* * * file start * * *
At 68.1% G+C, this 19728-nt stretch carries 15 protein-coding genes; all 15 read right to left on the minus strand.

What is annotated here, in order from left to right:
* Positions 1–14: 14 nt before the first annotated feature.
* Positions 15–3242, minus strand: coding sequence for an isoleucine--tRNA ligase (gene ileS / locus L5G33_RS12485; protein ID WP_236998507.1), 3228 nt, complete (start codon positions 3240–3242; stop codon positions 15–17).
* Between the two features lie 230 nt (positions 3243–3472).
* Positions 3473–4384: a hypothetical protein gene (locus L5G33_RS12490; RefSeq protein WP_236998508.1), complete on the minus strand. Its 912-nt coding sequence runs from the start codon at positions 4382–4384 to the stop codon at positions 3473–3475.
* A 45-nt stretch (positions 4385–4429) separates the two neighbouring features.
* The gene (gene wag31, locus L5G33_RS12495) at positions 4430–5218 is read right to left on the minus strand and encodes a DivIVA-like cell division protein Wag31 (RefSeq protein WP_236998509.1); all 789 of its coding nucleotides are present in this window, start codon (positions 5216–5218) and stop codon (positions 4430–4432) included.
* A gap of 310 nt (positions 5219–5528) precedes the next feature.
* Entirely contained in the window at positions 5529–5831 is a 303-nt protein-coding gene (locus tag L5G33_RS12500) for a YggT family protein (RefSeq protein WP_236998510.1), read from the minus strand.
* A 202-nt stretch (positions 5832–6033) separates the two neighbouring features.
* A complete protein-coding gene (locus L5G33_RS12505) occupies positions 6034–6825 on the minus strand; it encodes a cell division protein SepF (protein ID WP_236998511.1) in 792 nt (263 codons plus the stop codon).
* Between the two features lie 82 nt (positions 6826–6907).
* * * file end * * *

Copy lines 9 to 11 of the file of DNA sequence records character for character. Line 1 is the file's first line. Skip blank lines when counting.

* A gap of 310 nt (positions 5219–5528) precedes the next feature.
* Entirely contained in the window at positions 5529–5831 is a 303-nt protein-coding gene (locus tag L5G33_RS12500) for a YggT family protein (RefSeq protein WP_236998510.1), read from the minus strand.
* A 202-nt stretch (positions 5832–6033) separates the two neighbouring features.